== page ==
Gregory Cowley

Victoria Beach, AIA, is vice mayor of Carmel, Calif., and a noted ethicist whose research formed the foundation for the Harvard Graduate School of Design’s first ethics course, now required for its architecture students. Beach is the first (and, to date, only) architect admitted into fellowship at the Harvard University Center for Ethics. “There’s a real difference between business ethics and architectural ethics,” she says, “and it’s an important difference.”

Architects should care about ethics, but architecture has an unusual relationship to ethics. Ethics are about obligation and duty, which covers a great deal of what any professional does in service to society; and, in the case of building, ethics poses pressing questions such as, “Will the buildings stand?” or “Will they be healthy for their inhabitants?” So there’s a high ethical standard attached to what architects do in regard to building. However, there is a great difference between the science of building and the art of architecture, and perhaps an even greater difference between building’s profound duty to ethics and art’s complete freedom from ethics.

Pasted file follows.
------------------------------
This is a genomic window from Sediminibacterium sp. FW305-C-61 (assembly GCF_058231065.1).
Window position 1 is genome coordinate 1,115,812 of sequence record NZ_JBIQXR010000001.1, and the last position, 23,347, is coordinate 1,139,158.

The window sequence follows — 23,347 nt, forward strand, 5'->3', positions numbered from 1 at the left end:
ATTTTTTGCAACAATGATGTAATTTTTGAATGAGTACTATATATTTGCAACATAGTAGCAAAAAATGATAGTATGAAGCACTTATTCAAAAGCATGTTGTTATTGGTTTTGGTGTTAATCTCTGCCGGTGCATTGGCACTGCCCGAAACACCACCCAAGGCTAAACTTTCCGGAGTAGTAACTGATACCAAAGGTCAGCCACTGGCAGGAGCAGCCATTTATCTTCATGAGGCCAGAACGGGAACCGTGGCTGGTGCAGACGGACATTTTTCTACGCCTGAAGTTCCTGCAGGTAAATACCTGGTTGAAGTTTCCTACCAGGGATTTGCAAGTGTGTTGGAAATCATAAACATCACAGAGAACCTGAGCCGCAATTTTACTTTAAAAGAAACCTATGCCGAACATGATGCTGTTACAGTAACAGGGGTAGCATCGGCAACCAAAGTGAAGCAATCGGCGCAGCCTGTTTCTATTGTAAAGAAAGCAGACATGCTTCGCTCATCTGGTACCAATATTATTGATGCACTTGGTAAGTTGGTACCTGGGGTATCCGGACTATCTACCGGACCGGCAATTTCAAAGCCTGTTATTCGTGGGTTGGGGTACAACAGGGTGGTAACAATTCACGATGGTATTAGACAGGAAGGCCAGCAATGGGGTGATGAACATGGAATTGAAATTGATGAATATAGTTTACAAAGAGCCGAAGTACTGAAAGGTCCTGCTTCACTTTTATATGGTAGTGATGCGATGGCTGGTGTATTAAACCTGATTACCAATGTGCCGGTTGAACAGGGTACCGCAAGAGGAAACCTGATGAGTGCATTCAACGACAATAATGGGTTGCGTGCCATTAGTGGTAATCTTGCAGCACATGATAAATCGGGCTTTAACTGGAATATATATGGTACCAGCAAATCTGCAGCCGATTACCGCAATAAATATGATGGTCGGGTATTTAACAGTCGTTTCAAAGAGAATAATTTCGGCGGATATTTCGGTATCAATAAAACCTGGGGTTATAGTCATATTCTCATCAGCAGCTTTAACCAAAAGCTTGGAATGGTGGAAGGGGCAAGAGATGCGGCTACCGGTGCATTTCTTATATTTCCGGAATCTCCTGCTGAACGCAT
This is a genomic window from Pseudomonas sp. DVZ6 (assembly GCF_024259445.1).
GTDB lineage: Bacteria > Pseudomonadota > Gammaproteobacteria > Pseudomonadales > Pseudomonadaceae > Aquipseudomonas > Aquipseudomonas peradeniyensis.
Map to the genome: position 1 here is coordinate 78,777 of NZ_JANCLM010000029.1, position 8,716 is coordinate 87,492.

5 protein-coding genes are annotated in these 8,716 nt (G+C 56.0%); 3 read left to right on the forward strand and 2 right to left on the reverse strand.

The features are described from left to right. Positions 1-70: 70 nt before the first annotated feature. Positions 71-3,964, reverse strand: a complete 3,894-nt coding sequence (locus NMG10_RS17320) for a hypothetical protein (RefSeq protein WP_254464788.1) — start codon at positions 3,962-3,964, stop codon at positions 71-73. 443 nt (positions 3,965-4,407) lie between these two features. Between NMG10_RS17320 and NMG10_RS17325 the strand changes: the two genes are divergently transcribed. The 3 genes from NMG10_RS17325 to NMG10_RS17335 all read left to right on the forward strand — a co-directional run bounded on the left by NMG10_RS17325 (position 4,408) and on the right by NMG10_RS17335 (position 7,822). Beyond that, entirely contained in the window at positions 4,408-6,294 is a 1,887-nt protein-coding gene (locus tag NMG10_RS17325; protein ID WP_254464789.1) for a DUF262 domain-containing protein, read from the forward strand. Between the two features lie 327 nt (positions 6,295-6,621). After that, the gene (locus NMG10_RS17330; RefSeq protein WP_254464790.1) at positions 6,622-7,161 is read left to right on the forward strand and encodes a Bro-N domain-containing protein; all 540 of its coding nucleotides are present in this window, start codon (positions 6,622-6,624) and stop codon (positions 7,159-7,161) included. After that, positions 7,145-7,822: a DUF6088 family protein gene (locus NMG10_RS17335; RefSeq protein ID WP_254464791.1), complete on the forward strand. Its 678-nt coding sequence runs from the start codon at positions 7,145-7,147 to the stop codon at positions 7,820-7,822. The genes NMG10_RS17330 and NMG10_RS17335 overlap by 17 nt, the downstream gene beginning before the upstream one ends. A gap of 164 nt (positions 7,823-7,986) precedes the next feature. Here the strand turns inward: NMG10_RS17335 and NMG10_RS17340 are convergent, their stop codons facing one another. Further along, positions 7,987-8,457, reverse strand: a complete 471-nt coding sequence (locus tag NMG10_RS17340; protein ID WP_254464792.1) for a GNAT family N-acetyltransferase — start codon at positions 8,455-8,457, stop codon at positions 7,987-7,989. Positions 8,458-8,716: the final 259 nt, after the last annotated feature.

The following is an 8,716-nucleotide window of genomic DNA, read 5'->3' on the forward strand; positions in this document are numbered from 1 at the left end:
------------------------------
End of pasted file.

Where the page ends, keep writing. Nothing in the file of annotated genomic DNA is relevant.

As to the broader topic of ethics, people have some misconceptions about what that means. It’s common to think that ethics is about right and wrong, a moral compass, or whether or not your conscience is guiding you in the right way. However, the ancient roots of the word “ethics” have to do with customs, or group tradition—the value system that defines a group of people. The mistake is thinking that one can have ethics by oneself. In fact, ethics is about a covenant you share with others.

As someone very new to politics, I used to think—as many people do—that politics is hindered by disagreement. But architects embrace conflict. They shape it into something creative and good. In doing my job every day on behalf of Carmel, I have seen first-hand that design thinking can be transformative to gridlocked debates. In fact, my architectural training has helped solve some wicked problems in the political arena.

So it turns out that “design thinking” is not just an interesting exercise that is particular to architects. There is transferable power within design to influence other disciplines. I’ve learned that while ethics seeks reconciliation of group conflicts, design makes creative use of group conflicts. This means that the design thinking that architects embody is not a luxury for society—it’s a necessity. —As told to William Richards